Be positive, be positive, my inner sense is saying and yes I admire the growth in community spirit and affairs, especially in the areas I am familiar with, that south city belt of Withington,  Didsbury,  Chorlton and Heaton Moor.  Little festivals springing up complete with food and drink, hopefully making people proud of living where they do.  Certainly the growth in numbers of restaurants suggests there is better money knocking about, people are out communing, rather than taking the boring way of cooking for one in a garret.  The overiding feeling I get is that there now seems to be an opportunity today and for a long time that was missing but with opportunity there needs to be thought and hard work but certainly the entreprenurial spirit is alive and kicking.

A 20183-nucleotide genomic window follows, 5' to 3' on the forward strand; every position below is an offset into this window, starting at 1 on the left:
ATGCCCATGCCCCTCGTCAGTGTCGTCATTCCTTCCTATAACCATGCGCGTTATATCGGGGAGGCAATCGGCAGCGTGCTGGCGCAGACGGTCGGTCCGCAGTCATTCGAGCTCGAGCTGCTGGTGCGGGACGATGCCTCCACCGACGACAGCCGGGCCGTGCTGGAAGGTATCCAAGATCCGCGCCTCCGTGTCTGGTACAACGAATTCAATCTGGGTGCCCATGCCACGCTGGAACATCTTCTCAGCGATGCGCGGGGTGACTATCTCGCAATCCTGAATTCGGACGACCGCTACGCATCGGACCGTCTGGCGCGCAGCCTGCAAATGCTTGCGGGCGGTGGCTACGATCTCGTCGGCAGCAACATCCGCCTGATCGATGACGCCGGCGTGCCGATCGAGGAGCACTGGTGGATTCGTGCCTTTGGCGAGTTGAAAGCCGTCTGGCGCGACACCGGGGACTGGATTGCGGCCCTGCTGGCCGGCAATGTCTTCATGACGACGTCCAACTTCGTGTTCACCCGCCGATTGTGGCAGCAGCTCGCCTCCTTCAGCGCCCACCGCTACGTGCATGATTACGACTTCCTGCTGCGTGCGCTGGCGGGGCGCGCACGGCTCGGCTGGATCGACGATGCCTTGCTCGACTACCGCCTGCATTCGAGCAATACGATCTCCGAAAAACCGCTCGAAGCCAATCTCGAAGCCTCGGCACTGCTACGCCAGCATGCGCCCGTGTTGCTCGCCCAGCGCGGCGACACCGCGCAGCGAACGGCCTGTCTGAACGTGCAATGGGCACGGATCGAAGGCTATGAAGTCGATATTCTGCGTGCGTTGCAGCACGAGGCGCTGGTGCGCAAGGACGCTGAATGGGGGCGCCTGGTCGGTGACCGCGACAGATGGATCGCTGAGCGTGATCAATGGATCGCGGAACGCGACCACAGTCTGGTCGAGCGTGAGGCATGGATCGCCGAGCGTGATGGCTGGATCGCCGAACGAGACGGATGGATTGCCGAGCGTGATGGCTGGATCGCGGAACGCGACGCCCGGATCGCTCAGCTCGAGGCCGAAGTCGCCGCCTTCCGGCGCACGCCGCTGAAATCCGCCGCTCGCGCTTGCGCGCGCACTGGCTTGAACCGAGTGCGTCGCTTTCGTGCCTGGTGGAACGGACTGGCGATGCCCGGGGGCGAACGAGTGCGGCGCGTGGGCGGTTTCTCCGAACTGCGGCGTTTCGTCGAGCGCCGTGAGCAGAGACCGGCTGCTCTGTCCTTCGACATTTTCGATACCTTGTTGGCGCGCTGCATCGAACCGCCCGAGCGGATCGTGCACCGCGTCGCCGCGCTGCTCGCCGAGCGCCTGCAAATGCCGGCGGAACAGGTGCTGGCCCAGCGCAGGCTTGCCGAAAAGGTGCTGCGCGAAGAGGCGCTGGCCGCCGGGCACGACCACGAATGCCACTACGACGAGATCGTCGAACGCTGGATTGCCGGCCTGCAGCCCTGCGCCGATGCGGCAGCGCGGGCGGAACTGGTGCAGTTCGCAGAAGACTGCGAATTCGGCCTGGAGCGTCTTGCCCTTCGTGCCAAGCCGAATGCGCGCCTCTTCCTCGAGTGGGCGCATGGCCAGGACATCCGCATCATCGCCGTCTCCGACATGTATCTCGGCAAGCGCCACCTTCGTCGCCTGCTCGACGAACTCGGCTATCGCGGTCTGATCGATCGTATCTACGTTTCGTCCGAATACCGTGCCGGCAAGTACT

I certainly have changed in the last ten years since leaving England.  I have observed, researched and tried to remove myself from the cloying and desperate way central government are roping us off into deluded and easily controlled units.  I have empowered myself and feel I have left an awful lot of people behind.  I feel uncomfortable with what I see around me but feel that I cannot make changes.  People can only change themselves.